Rameil N.,Ruhr University Bochum | Rameil N.,Neftex Petroleum Consultants Ltd | Immenhauser A.,Ruhr University Bochum | Csoma A.E.,ConocoPhillips | Warrlich G.,Petroleum Development Oman
Sedimentology | Year: 2012

Discontinuity surfaces in shallow-marine carbonate successions may represent significant time gaps in the geological record of ancient epeiric-neritic seas. Understanding the hidden geological information contained in major discontinuities is thus of key significance in palaeo-environmental analysis, sequence stratigraphy, reconstructions of sea-level change and basin evolution. In the present paper, the Aptian top Lower Shu'aiba Formation discontinuity in the Sultanate of Oman is taken as a prominent example of a regionally extensive (>100000km 2) surface with a long (up to 10Myr) and complex geological history. The top Shu'aiba discontinuity formed on the topographically elevated domain of the Oman platform and represents in essence the Late Aptian time interval. Coeval carbonates in the intrashelf Bab Basin and oceanic rim indicate forced regression and sequence-wise, gradual down-stepping. Available regional, sedimentological, sequence-stratigraphic, petrographic, palaeontological and geochemical evidence from outcrops and cored wells in Oman is summarized, in part complemented by new data, and reviewed in a process-oriented context. In the field, the discontinuity is expressed as a low relief, stained surface with evidence for a marine hardground stage being dominant. Indistinct features that indicate a transient meteoric precursor stage (isotope shifts, meteoric cements, circumgranular cracks, etc.) are present but their interpretation requires careful and detailed work. This feature is remarkable, as a series of relative sea-level falls with amplitudes of up to several tens of metres from the Early to Late Aptian boundary to the end of the Aptian are reported from the Middle East and elsewhere. Despite the palaeogeographic position of the study area in the tropical climate zone, evidence of deep-cutting karst features, characteristic for many long-term exposure surfaces worldwide is scarce. Acknowledging the fact that the modern world offers no genuine analogues for the Lower Aptian carbonate system in Oman, morphological similarities between actualistic, wave-eroded coastal terraces and the top Shu'aiba discontinuity are discussed critically. This discussion may imply that, during an exposure time of several million years, the top Shu'aiba discontinuity experienced repeated stages of shallow flooding and emergence, with each transgression removing portions of the underlying rock record. The data shown here exemplify the complexity of hiatal surfaces in epeiric-neritic carbonates and may serve as a case example for other major discontinuities. © 2011 The Authors. Journal compilation © 2011 International Association of Sedimentologists.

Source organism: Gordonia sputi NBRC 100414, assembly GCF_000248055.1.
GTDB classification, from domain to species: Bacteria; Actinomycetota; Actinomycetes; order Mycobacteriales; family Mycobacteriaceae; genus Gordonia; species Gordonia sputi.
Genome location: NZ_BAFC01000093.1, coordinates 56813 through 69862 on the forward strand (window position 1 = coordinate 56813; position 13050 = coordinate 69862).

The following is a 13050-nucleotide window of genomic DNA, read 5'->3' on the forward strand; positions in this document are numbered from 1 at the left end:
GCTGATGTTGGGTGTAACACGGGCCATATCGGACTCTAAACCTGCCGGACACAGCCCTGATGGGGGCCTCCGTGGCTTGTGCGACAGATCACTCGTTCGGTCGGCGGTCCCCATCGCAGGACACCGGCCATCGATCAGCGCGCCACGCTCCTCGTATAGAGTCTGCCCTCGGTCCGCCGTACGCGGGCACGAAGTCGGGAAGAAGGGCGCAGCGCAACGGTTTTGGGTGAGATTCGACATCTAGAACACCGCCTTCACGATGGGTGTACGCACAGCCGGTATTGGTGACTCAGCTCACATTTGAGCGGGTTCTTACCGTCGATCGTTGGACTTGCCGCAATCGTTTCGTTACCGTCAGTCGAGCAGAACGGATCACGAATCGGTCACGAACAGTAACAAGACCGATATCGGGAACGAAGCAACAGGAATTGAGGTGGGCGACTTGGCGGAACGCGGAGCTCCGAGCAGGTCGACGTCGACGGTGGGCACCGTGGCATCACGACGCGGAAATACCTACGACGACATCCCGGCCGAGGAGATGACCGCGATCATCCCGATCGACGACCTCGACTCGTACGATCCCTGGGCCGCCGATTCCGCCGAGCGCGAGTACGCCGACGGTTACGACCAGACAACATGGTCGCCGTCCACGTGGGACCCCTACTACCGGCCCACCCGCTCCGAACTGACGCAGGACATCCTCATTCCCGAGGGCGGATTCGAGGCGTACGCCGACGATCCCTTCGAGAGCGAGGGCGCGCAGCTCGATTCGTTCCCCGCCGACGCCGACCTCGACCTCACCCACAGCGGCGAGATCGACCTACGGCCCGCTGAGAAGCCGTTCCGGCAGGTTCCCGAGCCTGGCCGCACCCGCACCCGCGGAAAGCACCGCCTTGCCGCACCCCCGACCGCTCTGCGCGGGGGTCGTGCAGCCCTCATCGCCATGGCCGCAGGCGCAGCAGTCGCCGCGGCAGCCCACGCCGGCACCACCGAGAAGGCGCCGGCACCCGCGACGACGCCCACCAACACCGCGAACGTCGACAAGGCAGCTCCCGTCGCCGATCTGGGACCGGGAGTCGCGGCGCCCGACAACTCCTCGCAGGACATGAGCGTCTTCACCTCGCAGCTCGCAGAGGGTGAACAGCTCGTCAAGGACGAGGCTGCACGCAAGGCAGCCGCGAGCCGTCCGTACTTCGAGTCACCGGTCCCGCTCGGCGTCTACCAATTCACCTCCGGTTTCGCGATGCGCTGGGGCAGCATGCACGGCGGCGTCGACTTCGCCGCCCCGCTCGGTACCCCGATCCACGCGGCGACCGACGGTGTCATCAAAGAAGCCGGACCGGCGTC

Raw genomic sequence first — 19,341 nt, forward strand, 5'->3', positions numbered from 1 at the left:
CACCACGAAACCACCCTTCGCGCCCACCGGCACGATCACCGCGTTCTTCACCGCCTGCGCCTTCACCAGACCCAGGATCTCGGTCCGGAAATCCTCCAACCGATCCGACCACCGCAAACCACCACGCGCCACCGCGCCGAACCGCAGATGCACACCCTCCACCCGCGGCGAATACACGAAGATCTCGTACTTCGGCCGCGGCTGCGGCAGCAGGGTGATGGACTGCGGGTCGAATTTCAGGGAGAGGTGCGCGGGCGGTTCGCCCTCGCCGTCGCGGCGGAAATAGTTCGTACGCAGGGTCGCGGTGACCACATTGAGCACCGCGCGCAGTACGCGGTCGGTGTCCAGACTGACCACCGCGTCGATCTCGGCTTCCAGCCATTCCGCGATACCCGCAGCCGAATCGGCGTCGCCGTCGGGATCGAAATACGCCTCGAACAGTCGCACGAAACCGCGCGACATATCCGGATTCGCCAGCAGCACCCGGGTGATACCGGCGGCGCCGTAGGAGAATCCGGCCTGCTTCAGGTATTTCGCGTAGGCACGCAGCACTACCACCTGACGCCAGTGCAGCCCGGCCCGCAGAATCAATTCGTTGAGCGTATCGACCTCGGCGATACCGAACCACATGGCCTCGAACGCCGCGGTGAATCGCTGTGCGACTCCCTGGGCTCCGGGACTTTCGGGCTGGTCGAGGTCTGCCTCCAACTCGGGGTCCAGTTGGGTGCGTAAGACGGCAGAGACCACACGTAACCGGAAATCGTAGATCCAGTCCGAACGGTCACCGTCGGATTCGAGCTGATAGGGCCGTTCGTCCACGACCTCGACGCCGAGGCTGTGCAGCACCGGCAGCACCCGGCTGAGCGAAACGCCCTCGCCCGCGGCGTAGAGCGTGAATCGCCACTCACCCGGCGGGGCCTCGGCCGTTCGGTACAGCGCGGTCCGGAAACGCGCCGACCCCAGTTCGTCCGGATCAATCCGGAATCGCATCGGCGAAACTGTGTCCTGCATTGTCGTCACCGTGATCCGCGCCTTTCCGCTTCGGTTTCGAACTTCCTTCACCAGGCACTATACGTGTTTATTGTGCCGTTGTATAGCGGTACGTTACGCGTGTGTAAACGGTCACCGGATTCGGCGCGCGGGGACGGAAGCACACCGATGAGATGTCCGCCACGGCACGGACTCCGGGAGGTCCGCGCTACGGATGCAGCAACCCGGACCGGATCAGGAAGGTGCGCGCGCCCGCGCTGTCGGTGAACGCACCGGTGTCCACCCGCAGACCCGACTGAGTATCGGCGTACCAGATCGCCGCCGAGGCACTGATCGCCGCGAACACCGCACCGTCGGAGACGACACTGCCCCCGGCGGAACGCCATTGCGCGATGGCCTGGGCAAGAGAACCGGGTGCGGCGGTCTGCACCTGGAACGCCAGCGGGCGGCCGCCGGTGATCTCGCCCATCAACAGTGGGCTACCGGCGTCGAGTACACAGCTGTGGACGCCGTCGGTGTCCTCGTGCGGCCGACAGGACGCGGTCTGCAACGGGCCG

Arnaud E.,University of Guelph | Etienne J.L.,Neftex Petroleum Consultants Ltd
Geological Society Memoir | Year: 2011

This chapter provides an overview and key references of glacial processes and resulting sedimentary products in subglacial, terrestrial proglacial and glaciomarine or glaciolacustrine settings. These settings are characterized by a wide variety of processes ranging from subglacial lodgement and deformation, ice-push and sediment remobilization, which in turn result in a wide range of products such as diamictite, conglomerate, sandstone, siltstone and mudstone. The sedimentary record of proglacial settings exhibits the most lateral and vertical variability due to the dynamic nature of ice margins and the most direct record of climatic fluctuations. Many Neoproterozoic successions, however, preserve glaciomarine deposits that can provide a more continuous and high-resolution (though indirect) record of change. This chapter will enable the reader to identify features that may be used to infer a glacial influence on the formation of ancient deposits. The chapter also outlines some of the important issues that require consideration when evaluating palaeoclimatic models for Neoproterozoic sedimentary successions. These include the equivocal significance of most commonly used proxies such as occurrence of diamictite, outsized clasts in laminated sediments, clast characteristics, lithostratigraphic trends and sequence boundaries. Careful analysis of multiple lines of sedimentary evidence, together with other proxies of climatic changes, can yield meaningful reconstructions and provide a basis for testing palaeoclimate models for this time period. A summary table outlining the characteristics of diamictite with different depositional origins is also included in order to assist with the interpretation of the Neoproterozoic sedimentary record. © The Geological Society of London 2011.